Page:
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4 ways to upskill and grow your maintenance team

Following two years of working through a pandemic, it’s no surprise that there are growing skills gaps emerging across companies – as budgets have been cut, teams have been forced to downsize, and with that, knowledge and experience has been lost. 

Many maintenance teams across the globe have felt this pressure, and there’s now a rising need to upskill and fast-track competence in order to achieve performance targets. 

From identifying specific training needs, to focusing on deepening and broadening your team’s skills, he has shared valuable insights in this blog post…

1. Identify your specific needs before selecting training solutions

“A mistake I see made time and time again is organisations spending a lot of money sending their team on training courses before they identify where improvements are required – but it needs to be done the other way around in order to be effective. 

“If you’re considering upskilling your team, the first thing you need to do is identify any important skills gaps. This will enable you to seek out specific and highly relevant opportunities for individuals – and give you the greatest chance of effectively plugging a skills gap, and enhancing your team’s performance. 

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“Look at the subject matter involved, understand what it is, understand where the gap is within your team, and then identify training you will actually benefit from. You could find a specialised training course that is perfectly aligned with your needs, or perhaps the skills gap could be plugged by simply engaging with a highly experienced member of the team, and facilitating others learning from them.”

2. Deepen your team’s skills within their own specific trade

“An important part of upskilling your maintenance team is deepening each individual’s understanding of their own trade and ensuring they maintain a high level of knowledge as the trade changes over time. In maintenance roles in particular, this can often fall by the wayside due to the busy and often reactive nature of the job – but it is fundamental to enhancing your team’s performance, and ensuring mistakes or inefficiencies don’t become the norm. 

“An effective way of monitoring this, and identifying any weak areas in your team, is through conducting regular technical skills tests – physical, hands-on tasks with team members put on the spot. We have helped many companies roll this out and it always an extremely valuable exercise for both leaders and tradespeople – as it allows you to zone in on where knowledge and skills need to be refreshed, to make impactful changes.”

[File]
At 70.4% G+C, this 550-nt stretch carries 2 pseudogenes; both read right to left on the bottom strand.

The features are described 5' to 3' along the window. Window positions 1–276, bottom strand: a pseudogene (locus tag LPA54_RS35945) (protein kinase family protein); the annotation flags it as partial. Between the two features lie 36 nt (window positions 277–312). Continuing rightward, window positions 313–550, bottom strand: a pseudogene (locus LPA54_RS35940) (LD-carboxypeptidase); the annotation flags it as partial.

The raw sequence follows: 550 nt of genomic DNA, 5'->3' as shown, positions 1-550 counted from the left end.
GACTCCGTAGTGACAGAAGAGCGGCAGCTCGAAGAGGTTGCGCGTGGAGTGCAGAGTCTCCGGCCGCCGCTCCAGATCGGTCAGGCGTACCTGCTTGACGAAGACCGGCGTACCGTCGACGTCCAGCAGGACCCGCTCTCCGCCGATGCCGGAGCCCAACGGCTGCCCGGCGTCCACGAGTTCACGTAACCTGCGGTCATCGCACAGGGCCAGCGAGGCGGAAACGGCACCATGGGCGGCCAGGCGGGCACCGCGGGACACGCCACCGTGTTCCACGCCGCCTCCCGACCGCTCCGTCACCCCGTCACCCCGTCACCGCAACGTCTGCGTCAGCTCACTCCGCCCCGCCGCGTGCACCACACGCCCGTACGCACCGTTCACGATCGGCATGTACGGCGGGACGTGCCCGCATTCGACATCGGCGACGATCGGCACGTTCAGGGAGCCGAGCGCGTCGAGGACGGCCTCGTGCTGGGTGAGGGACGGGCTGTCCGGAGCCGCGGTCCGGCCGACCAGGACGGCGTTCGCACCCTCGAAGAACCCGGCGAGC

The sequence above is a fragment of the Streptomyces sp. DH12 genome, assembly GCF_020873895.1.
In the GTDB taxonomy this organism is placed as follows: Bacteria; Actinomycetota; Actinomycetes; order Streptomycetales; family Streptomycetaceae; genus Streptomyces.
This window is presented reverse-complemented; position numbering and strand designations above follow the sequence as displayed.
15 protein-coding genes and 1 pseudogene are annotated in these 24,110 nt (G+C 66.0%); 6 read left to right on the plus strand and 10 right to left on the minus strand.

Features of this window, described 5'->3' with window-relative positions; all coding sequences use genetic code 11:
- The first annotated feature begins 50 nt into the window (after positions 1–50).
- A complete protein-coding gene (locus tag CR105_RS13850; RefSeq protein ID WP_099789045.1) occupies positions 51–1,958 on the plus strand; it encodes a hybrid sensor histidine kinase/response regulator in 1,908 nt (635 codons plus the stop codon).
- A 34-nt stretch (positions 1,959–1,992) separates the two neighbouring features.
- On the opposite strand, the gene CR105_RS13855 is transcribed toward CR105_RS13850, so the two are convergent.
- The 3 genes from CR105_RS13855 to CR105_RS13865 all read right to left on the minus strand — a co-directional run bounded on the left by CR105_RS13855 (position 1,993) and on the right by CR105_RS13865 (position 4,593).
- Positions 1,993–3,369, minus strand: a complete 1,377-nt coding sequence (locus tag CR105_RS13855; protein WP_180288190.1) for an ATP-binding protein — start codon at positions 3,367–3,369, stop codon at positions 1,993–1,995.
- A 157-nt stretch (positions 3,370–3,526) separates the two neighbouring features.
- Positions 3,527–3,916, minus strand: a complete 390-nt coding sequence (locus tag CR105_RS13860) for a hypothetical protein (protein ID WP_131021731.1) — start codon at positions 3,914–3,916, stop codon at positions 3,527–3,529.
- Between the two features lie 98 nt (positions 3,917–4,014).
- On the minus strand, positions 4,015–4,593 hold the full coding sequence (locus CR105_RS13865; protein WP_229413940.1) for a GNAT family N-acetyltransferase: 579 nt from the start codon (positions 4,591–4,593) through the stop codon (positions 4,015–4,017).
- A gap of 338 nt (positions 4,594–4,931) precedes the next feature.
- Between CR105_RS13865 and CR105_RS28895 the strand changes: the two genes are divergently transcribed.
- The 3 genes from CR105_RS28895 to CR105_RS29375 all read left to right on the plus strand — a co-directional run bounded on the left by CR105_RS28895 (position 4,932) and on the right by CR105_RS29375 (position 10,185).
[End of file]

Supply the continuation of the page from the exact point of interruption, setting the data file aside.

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3. Broaden your team’s knowledge

“While deepening your team’s technical skills is crucial to growing your team, it is also important to broaden their knowledge too. You ideally want your team to become more aware of the context and situations they’re working in – this could involve learning about supporting trades or disciplines, or improving their non-technical skills in areas such as analytical techniques, risk assessment, leadership and decision making.

“Someone working on a piece of equipment will generally be competent in their job, but lack the awareness of the many other interactions between people and equipment that are occurring around them, and this is often why mistakes are made and plant performance is compromised.

“At ABL, I’ve recently developed a course that is designed to broaden a team’s understanding of the whole maintenance process, so they have a foundation level of knowledge across a wide range of skills relating to maintenance and operations management. This helps to create a better, higher-performing maintenance team and ensures that you are more resilient to change.

“By the end of the course, students should be able to identify the main maintenance processes that occur from start to finish, and gain a deeper understanding of how each step applies to their own job. It supports the development of trades and technical professionals by enhancing knowledge of their role within an operating environment whilst laying a solid foundation of the skills and knowledge required to enhance their work.”

4. Set an example to ensure that learning is continuous

“I see time and time again that a lot of managers are not dedicated to their team’s professional development because they “don’t have time”, as a result of cost and time pressures imposed upon them. However, this goes back to that age old saying “Failing to plan is planning to fail”. Or “if you think training is expensive, try an accident” If you fail to keep up with your team’s professional development then you cannot be shocked when mistakes are made, or performance dips. 

“It’s also important to lead by example and instill a culture of continuous improvement. If you yourself focus on enhancing your own skills, keep up-to-date with technology advances, and participate in training, your team will follow and take more of a proactive interest in their own learning and development. 

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“Practicing is a fundamental part of upskilling. Often individuals are sent off to a training course as a “tick box” exercise, and nothing they learn is implemented within their day-to-day work.

“You need to identify skills gaps, find the best suited training courses, but most importantly, continually practice these learnings in daily operations, to achieve lasting change and enhanced performance.” 

Courses designed by subject matter experts and instructors with extensive hands-on asset management, maintenance, integrity, CMMS utilisation and inventory management experience: